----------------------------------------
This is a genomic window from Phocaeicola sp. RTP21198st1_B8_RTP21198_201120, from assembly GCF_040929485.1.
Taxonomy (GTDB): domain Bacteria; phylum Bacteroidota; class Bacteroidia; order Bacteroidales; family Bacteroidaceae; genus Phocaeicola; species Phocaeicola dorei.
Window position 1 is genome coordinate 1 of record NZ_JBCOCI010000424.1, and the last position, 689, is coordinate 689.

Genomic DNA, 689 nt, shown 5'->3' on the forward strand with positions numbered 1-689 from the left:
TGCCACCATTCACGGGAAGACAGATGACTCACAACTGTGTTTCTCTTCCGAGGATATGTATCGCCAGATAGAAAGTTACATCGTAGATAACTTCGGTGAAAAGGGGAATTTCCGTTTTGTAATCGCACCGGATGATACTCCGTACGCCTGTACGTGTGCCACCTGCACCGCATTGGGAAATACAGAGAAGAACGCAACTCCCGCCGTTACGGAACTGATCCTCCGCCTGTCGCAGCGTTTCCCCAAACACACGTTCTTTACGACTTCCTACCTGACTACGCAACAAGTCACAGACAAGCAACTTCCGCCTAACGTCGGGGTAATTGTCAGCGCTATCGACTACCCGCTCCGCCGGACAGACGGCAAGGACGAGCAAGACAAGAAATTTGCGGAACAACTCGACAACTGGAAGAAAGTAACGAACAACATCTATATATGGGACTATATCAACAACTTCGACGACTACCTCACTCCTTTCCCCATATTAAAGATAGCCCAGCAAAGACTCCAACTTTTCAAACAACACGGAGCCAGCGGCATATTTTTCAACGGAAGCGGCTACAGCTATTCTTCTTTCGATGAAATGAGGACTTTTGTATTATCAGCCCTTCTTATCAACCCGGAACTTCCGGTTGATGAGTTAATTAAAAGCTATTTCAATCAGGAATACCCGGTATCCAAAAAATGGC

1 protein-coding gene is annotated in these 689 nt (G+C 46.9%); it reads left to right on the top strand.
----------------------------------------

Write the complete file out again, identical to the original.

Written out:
This is a genomic window from Phocaeicola sp. RTP21198st1_B8_RTP21198_201120, from assembly GCF_040929485.1.
Taxonomy (GTDB): domain Bacteria; phylum Bacteroidota; class Bacteroidia; order Bacteroidales; family Bacteroidaceae; genus Phocaeicola; species Phocaeicola dorei.
Window position 1 is genome coordinate 1 of record NZ_JBCOCI010000424.1, and the last position, 689, is coordinate 689.

Genomic DNA, 689 nt, shown 5'->3' on the forward strand with positions numbered 1-689 from the left:
TGCCACCATTCACGGGAAGACAGATGACTCACAACTGTGTTTCTCTTCCGAGGATATGTATCGCCAGATAGAAAGTTACATCGTAGATAACTTCGGTGAAAAGGGGAATTTCCGTTTTGTAATCGCACCGGATGATACTCCGTACGCCTGTACGTGTGCCACCTGCACCGCATTGGGAAATACAGAGAAGAACGCAACTCCCGCCGTTACGGAACTGATCCTCCGCCTGTCGCAGCGTTTCCCCAAACACACGTTCTTTACGACTTCCTACCTGACTACGCAACAAGTCACAGACAAGCAACTTCCGCCTAACGTCGGGGTAATTGTCAGCGCTATCGACTACCCGCTCCGCCGGACAGACGGCAAGGACGAGCAAGACAAGAAATTTGCGGAACAACTCGACAACTGGAAGAAAGTAACGAACAACATCTATATATGGGACTATATCAACAACTTCGACGACTACCTCACTCCTTTCCCCATATTAAAGATAGCCCAGCAAAGACTCCAACTTTTCAAACAACACGGAGCCAGCGGCATATTTTTCAACGGAAGCGGCTACAGCTATTCTTCTTTCGATGAAATGAGGACTTTTGTATTATCAGCCCTTCTTATCAACCCGGAACTTCCGGTTGATGAGTTAATTAAAAGCTATTTCAATCAGGAATACCCGGTATCCAAAAAATGGC

1 protein-coding gene is annotated in these 689 nt (G+C 46.9%); it reads left to right on the top strand.